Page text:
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“That Congress has no right to do that indirectly which it cannot do directly; and that the agitation of the subject of slavery in the District of Columbia or the Territories, as a means, and with the view of disturbing or overthrowing that institution in the several States is against the true spirit and meaning of the constitution, an infringement of the rights of the States affected, and a breach of the public faith upon which they entered into the Confederacy.”

Upon this resolution the yeas were one hundred and sixtyfour, and the nays forty. Well may you complain that the South will not distinguish between your resistance to the

extension of slavery into the Territories and a direct interference with its existence in the States. The acutest minds can only see a different means of attaining the same result.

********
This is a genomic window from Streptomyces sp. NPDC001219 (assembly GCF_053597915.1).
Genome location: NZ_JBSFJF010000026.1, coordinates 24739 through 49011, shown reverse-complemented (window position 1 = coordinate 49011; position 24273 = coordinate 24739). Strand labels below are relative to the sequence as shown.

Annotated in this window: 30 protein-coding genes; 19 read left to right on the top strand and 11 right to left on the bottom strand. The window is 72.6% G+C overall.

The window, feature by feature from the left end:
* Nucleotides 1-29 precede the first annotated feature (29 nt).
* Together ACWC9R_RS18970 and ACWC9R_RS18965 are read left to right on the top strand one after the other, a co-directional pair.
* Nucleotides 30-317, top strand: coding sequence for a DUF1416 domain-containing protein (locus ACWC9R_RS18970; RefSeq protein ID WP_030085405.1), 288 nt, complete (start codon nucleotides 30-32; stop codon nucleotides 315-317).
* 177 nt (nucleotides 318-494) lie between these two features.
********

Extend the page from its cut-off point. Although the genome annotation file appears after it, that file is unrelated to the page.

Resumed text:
In the third place, your agitation and eternal harangues have a direct and inevitable tendency to excite our slaves to insurrection. I know that you deny not only an intention to do so, but the effect also.

But you speak in ignorance or disregard of history. It is unnatural to suppose that the noise of this great conflict will not reach the negro's ear, and that your violent professions of regard for his rights will not make him believe that those who shelter him when he runs away, will not also help him to cut his master's throat. The constant denunciation of his owners by your crazy fanatics will make him regard them as monsters, and will cause him to cherish the coals of rebellion until they burst forth into a consuming fire.